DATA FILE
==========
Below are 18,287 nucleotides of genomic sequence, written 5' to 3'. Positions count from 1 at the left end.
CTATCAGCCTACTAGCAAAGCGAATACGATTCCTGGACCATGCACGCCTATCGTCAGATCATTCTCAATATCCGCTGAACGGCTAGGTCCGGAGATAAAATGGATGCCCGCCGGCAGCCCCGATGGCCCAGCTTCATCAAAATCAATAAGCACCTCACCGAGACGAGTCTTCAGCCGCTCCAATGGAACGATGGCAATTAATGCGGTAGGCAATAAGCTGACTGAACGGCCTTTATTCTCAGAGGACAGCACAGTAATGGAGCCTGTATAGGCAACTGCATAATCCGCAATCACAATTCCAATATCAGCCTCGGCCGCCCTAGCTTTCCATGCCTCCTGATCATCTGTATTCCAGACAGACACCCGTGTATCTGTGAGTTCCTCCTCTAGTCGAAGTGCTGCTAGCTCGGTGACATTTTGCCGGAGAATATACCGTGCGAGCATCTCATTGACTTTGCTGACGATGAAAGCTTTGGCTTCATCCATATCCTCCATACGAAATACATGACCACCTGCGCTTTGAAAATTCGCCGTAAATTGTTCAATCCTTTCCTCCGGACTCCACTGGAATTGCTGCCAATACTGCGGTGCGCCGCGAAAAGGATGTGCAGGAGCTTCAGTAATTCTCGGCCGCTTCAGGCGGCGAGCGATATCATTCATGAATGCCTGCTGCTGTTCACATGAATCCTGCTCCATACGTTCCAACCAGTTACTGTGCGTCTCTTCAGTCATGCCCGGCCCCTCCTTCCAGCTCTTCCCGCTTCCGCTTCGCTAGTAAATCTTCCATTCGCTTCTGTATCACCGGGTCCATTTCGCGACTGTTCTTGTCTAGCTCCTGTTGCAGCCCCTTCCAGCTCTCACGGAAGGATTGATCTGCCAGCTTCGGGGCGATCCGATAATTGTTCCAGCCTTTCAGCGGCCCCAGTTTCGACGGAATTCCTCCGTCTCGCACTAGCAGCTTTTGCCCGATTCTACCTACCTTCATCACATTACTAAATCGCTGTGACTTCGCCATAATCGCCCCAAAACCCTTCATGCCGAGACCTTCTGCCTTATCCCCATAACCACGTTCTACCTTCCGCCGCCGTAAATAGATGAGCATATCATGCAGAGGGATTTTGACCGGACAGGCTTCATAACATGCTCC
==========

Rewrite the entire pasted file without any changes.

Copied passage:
Below are 18,287 nucleotides of genomic sequence, written 5' to 3'. Positions count from 1 at the left end.
CTATCAGCCTACTAGCAAAGCGAATACGATTCCTGGACCATGCACGCCTATCGTCAGATCATTCTCAATATCCGCTGAACGGCTAGGTCCGGAGATAAAATGGATGCCCGCCGGCAGCCCCGATGGCCCAGCTTCATCAAAATCAATAAGCACCTCACCGAGACGAGTCTTCAGCCGCTCCAATGGAACGATGGCAATTAATGCGGTAGGCAATAAGCTGACTGAACGGCCTTTATTCTCAGAGGACAGCACAGTAATGGAGCCTGTATAGGCAACTGCATAATCCGCAATCACAATTCCAATATCAGCCTCGGCCGCCCTAGCTTTCCATGCCTCCTGATCATCTGTATTCCAGACAGACACCCGTGTATCTGTGAGTTCCTCCTCTAGTCGAAGTGCTGCTAGCTCGGTGACATTTTGCCGGAGAATATACCGTGCGAGCATCTCATTGACTTTGCTGACGATGAAAGCTTTGGCTTCATCCATATCCTCCATACGAAATACATGACCACCTGCGCTTTGAAAATTCGCCGTAAATTGTTCAATCCTTTCCTCCGGACTCCACTGGAATTGCTGCCAATACTGCGGTGCGCCGCGAAAAGGATGTGCAGGAGCTTCAGTAATTCTCGGCCGCTTCAGGCGGCGAGCGATATCATTCATGAATGCCTGCTGCTGTTCACATGAATCCTGCTCCATACGTTCCAACCAGTTACTGTGCGTCTCTTCAGTCATGCCCGGCCCCTCCTTCCAGCTCTTCCCGCTTCCGCTTCGCTAGTAAATCTTCCATTCGCTTCTGTATCACCGGGTCCATTTCGCGACTGTTCTTGTCTAGCTCCTGTTGCAGCCCCTTCCAGCTCTCACGGAAGGATTGATCTGCCAGCTTCGGGGCGATCCGATAATTGTTCCAGCCTTTCAGCGGCCCCAGTTTCGACGGAATTCCTCCGTCTCGCACTAGCAGCTTTTGCCCGATTCTACCTACCTTCATCACATTACTAAATCGCTGTGACTTCGCCATAATCGCCCCAAAACCCTTCATGCCGAGACCTTCTGCCTTATCCCCATAACCACGTTCTACCTTCCGCCGCCGTAAATAGATGAGCATATCATGCAGAGGGATTTTGACCGGACAGGCTTCATAACATGCTCC